A Class A CDL is necessary to drive a CMV with a gross combination weight rating (GCWR) or gross vehicle weight rating (GVWR) of 26,001 pounds or more with a towing capacity of over 10,000 pounds. A Class B CDL is required to drive a CMV with a GCWR or GVWR of 26,001 pounds or more which has a towing capacity of less than 10,000 pounds. 

Earning an Arizona CDL

In order to earn your CDL in Arizona, you must meet federal and state requirements. 

Federal CDL Requirements

To get a commercial license, you must be at least 21 years old to drive across state lines. For intrastate travel, the age requirement is 18 years old. You will need to pass a background check and can be temporarily or permanently disqualified if you have certain offenses on your record. The FMCSA lists these offenses and the length of time you will be unable to hold a CDL for each offense on their website

Arizona CDL Requirements

Arizona follows national standards and the requirements to obtain your license in Arizona are similar to the requirements in other states. You must first obtain your commercial learner’s permit (CLP) by passing a knowledge test. This exam covers important safety information related to driving a CMV. To get your CDL after earning your CLP, you must pass a skills test driving a vehicle of the class that you intend to operate.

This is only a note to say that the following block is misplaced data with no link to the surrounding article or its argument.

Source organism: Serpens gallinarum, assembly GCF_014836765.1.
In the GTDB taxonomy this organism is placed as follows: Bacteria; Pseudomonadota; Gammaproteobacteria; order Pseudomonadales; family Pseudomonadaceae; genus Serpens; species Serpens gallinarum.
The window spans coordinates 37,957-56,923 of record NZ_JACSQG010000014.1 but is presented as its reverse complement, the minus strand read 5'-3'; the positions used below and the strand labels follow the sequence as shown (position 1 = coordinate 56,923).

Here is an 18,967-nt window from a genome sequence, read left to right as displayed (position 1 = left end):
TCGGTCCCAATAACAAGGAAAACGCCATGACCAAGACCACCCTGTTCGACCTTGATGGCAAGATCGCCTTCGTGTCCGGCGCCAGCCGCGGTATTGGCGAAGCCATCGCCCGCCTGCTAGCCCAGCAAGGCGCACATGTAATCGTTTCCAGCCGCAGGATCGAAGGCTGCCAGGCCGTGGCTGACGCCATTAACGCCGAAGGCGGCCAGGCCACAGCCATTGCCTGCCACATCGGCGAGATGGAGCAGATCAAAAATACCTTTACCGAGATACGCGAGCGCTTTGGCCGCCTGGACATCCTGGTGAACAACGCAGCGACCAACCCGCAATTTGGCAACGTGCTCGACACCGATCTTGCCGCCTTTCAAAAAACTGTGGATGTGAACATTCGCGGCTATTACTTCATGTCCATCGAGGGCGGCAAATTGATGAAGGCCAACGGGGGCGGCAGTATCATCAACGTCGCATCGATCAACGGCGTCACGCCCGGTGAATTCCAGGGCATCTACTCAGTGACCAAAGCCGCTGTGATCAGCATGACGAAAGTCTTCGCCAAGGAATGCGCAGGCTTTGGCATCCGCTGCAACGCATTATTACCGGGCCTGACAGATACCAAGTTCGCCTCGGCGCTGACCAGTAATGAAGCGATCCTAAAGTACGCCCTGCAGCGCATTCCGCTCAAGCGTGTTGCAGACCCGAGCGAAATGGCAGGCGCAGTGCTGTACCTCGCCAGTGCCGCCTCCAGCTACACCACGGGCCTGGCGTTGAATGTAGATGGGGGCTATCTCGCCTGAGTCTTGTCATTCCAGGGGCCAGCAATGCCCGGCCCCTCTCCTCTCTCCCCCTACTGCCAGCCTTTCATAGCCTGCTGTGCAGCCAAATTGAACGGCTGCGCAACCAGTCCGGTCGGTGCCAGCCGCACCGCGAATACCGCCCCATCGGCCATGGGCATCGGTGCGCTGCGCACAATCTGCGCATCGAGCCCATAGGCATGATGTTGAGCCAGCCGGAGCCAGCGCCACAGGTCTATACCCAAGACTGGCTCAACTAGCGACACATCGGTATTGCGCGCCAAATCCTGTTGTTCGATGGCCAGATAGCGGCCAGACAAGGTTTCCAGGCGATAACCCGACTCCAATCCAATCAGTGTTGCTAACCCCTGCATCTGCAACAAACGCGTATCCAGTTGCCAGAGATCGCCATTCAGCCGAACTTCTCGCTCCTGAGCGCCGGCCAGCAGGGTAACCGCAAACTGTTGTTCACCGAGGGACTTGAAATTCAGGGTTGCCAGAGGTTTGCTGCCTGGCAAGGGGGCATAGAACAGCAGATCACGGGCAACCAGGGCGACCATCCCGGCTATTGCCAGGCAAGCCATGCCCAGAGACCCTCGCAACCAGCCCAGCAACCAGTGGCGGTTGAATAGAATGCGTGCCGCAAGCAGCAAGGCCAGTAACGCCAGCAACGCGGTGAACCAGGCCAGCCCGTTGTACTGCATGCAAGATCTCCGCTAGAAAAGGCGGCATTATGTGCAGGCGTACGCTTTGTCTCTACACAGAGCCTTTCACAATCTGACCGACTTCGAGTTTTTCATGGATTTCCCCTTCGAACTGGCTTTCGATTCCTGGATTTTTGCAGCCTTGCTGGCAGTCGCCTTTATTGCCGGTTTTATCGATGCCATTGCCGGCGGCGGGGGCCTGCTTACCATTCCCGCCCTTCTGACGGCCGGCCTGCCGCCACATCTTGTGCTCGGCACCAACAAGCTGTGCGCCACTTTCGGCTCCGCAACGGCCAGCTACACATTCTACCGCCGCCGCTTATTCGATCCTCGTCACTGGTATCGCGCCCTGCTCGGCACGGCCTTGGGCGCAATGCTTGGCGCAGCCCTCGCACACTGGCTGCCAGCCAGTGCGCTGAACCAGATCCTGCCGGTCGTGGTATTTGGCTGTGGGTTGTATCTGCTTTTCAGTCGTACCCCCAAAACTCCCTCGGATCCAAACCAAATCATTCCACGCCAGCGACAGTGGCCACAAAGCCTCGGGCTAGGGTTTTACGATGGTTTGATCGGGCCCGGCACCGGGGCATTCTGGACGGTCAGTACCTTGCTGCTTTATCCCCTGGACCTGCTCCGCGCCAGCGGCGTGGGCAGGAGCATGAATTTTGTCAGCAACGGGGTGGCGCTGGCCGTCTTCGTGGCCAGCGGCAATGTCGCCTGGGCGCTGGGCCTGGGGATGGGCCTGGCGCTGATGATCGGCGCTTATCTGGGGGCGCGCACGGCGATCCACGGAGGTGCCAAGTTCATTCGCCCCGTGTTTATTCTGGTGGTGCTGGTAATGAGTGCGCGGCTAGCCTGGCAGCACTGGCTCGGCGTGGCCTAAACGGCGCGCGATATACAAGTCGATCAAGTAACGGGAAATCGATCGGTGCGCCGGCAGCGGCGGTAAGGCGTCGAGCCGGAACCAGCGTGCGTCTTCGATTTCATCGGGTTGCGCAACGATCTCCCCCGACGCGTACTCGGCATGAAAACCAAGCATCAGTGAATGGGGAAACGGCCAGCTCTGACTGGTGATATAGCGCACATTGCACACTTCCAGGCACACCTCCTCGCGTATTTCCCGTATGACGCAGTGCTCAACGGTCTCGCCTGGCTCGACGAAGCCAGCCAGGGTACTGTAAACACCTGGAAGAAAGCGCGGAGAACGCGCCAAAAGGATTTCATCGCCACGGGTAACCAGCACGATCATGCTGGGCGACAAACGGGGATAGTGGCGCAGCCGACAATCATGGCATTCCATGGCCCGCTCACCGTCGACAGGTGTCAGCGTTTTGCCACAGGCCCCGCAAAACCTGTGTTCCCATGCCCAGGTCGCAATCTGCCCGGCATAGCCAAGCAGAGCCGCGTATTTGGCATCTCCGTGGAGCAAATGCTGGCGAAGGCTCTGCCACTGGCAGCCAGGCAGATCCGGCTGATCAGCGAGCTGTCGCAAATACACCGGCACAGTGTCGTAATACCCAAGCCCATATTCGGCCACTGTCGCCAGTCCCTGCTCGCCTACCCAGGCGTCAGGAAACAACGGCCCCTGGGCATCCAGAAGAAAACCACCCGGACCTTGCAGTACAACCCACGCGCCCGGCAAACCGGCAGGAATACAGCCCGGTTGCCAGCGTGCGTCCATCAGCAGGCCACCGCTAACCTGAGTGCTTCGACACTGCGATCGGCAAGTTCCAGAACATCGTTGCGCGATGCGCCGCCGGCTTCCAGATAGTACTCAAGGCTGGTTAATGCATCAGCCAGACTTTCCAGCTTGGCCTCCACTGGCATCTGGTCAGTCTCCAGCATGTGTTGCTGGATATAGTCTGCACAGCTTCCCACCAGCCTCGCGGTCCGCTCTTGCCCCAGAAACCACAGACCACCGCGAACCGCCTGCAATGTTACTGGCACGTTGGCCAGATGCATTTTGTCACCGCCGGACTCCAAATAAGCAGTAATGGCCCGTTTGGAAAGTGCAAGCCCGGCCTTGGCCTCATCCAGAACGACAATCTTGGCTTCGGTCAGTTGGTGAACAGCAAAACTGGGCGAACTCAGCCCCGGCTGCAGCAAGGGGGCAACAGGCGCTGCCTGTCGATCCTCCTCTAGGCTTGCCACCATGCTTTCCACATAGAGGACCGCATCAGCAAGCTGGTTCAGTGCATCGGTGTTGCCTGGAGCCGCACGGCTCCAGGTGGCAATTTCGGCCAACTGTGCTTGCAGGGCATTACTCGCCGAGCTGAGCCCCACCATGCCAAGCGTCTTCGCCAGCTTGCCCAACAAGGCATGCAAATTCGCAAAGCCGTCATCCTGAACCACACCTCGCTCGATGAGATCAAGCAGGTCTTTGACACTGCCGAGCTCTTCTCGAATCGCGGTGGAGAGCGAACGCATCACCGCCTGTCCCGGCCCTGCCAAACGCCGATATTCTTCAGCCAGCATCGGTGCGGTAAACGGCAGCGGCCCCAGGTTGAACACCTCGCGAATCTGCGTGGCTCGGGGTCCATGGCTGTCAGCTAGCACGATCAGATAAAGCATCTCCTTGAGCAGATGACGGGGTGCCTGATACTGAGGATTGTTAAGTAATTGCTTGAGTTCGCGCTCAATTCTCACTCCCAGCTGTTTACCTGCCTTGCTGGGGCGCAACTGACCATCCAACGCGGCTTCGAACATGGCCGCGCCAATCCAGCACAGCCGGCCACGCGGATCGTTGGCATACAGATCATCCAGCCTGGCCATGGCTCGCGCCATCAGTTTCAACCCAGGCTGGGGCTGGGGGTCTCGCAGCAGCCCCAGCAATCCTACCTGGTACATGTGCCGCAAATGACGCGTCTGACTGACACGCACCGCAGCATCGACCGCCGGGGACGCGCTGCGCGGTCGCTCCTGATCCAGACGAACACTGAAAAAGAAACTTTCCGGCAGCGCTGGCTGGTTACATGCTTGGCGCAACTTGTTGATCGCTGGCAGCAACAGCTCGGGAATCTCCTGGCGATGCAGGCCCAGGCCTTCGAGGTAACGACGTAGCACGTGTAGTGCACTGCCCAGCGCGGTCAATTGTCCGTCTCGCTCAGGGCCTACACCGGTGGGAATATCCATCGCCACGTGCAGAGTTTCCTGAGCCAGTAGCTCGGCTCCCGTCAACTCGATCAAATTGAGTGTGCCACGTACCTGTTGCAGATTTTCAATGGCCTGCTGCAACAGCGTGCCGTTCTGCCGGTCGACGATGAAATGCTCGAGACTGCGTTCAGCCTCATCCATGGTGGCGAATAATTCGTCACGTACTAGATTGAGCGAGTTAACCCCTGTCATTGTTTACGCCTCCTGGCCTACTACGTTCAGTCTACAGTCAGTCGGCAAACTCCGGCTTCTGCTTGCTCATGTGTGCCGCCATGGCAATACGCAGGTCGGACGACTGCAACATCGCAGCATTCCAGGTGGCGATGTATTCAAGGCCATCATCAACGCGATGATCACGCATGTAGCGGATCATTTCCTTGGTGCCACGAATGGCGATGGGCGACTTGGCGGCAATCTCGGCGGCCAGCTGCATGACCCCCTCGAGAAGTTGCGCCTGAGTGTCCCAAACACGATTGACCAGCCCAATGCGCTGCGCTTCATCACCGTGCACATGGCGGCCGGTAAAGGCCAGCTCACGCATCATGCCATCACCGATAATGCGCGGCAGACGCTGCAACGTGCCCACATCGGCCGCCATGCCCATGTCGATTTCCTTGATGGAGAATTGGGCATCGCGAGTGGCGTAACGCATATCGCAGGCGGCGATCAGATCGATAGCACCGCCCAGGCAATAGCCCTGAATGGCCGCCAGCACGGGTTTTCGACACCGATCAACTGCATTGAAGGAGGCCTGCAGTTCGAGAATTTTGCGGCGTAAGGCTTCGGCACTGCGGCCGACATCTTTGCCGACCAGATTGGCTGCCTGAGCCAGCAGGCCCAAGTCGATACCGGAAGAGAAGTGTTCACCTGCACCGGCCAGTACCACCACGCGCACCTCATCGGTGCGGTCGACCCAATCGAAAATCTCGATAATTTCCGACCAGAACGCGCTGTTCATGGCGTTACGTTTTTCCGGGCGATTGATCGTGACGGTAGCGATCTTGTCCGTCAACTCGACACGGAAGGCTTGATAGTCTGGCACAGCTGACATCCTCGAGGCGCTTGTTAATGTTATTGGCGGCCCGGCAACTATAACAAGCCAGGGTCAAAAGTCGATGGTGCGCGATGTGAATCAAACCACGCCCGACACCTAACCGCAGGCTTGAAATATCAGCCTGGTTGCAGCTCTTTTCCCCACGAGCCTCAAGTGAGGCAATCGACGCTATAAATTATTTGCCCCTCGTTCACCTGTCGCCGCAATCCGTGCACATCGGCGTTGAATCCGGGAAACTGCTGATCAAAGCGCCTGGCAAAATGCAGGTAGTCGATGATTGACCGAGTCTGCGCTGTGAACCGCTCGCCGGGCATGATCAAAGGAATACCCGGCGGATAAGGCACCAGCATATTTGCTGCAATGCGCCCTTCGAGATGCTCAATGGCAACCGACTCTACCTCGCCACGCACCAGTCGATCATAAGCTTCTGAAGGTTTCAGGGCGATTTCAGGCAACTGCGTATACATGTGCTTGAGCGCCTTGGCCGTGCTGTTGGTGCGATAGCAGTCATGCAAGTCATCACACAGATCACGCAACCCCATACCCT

All commercial drivers in the State of Arizona must keep a Medical Examiner Certificate on file with the Motor Vehicle Department (MVD). You will need to complete a DOT physical every 24 months to keep your license. In some cases, the doctor will require you to be examined more frequently. This ensures you meet health requirements set by the DOT for commercial drivers. 

Obtaining your Arizona CDL also requires proof of residency. You will need to provide two documents showing a valid Arizona address. The MVD has a full list of acceptable documents in their CDL manual. You must also prove that you are a United States citizen or a legal permanent resident. Documents that establish your citizen status are also listed in the CDL manual. 

Earn Your CDL With HDS

When you earn your CDL by attending HDS truck driving school, we do more than ensure you meet the minimum requirements. We give you valuable tools and knowledge to help you start your trucking career. 

Contact us today to learn more about how we can help you obtain your Arizona CDL.

Class A CDL vs. Class B CDL

A commercial driver’s license (CDL) is required to operate a commercial motor vehicle (CMV). Earning this license is the first step to becoming a truck driver. There is more than one type of license and it is important to understand which class you will need. At HDS Truck Driving Institute (HDS truck driving school) our training programs allow you to earn a Class A CDL or a Class B CDL. 

Class A CDL